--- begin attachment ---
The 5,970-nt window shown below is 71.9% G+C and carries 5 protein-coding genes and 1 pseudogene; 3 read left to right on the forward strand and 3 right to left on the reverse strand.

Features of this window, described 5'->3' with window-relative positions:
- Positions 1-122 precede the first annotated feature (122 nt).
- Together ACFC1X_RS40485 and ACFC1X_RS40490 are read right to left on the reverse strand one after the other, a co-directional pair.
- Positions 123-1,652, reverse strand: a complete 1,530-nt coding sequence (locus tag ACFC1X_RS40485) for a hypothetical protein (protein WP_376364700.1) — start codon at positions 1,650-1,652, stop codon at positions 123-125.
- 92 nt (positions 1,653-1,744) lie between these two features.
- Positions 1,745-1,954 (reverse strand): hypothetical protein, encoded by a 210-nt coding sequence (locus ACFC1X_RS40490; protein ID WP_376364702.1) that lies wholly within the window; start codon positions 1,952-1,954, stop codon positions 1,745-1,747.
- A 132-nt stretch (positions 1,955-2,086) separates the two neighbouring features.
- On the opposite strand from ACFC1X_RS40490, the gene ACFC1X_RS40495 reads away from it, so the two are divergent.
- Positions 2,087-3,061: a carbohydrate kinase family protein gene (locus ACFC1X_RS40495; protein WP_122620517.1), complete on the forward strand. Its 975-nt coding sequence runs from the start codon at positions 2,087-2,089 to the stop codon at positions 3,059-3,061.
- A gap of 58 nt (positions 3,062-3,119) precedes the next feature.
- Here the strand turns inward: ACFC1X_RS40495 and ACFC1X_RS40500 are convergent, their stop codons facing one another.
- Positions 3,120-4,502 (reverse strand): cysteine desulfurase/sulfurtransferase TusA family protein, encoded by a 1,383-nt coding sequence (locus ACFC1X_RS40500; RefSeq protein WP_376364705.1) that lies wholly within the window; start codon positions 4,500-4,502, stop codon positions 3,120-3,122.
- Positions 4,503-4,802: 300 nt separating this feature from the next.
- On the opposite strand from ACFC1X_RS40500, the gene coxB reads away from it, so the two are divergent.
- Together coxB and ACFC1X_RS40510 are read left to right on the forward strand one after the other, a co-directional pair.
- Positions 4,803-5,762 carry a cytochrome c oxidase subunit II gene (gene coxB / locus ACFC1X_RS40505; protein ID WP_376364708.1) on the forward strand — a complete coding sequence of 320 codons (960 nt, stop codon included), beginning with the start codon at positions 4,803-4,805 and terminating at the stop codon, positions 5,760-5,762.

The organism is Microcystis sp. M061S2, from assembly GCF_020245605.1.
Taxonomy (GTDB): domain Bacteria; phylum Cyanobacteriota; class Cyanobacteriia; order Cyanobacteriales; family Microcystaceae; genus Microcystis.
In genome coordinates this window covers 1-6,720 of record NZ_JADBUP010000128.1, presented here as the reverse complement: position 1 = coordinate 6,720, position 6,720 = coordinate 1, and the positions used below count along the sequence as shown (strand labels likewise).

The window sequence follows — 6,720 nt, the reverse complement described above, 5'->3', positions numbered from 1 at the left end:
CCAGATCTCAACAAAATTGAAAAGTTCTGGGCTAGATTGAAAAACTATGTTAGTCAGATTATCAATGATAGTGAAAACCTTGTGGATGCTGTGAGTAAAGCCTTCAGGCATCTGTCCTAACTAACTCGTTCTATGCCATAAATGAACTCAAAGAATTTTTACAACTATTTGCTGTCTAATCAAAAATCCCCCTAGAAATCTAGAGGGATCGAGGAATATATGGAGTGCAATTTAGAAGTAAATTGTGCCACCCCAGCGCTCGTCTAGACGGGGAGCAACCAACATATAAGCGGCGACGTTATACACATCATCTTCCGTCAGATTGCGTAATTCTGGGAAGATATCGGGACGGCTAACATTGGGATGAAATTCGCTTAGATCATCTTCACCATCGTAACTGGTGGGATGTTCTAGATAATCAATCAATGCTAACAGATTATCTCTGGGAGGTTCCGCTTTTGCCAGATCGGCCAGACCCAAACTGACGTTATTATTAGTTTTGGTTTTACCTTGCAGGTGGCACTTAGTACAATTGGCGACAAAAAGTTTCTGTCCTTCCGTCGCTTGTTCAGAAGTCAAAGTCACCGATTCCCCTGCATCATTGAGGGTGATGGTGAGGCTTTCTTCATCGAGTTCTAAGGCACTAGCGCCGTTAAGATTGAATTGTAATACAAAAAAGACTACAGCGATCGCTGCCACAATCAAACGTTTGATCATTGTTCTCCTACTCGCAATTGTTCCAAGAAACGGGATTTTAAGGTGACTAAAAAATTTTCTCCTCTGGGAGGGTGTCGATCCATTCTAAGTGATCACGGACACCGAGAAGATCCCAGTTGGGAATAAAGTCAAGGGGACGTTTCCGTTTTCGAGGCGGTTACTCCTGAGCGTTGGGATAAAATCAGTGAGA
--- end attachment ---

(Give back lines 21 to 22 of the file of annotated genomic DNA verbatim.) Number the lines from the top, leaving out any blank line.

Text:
The window sequence follows — 6,720 nt, the reverse complement described above, 5'->3', positions numbered from 1 at the left end:
CCAGATCTCAACAAAATTGAAAAGTTCTGGGCTAGATTGAAAAACTATGTTAGTCAGATTATCAATGATAGTGAAAACCTTGTGGATGCTGTGAGTAAAGCCTTCAGGCATCTGTCCTAACTAACTCGTTCTATGCCATAAATGAACTCAAAGAATTTTTACAACTATTTGCTGTCTAATCAAAAATCCCCCTAGAAATCTAGAGGGATCGAGGAATATATGGAGTGCAATTTAGAAGTAAATTGTGCCACCCCAGCGCTCGTCTAGACGGGGAGCAACCAACATATAAGCGGCGACGTTATACACATCATCTTCCGTCAGATTGCGTAATTCTGGGAAGATATCGGGACGGCTAACATTGGGATGAAATTCGCTTAGATCATCTTCACCATCGTAACTGGTGGGATGTTCTAGATAATCAATCAATGCTAACAGATTATCTCTGGGAGGTTCCGCTTTTGCCAGATCGGCCAGACCCAAACTGACGTTATTATTAGTTTTGGTTTTACCTTGCAGGTGGCACTTAGTACAATTGGCGACAAAAAGTTTCTGTCCTTCCGTCGCTTGTTCAGAAGTCAAAGTCACCGATTCCCCTGCATCATTGAGGGTGATGGTGAGGCTTTCTTCATCGAGTTCTAAGGCACTAGCGCCGTTAAGATTGAATTGTAATACAAAAAAGACTACAGCGATCGCTGCCACAATCAAACGTTTGATCATTGTTCTCCTACTCGCAATTGTTCCAAGAAACGGGATTTTAAGGTGACTAAAAAATTTTCTCCTCTGGGAGGGTGTCGATCCATTCTAAGTGATCACGGACACCGAGAAGATCCCAGTTGGGAATAAAGTCAAGGGGACGTTTCCGTTTTCGAGGCGGTTACTCCTGAGCGTTGGGATAAAATCAGTGAGA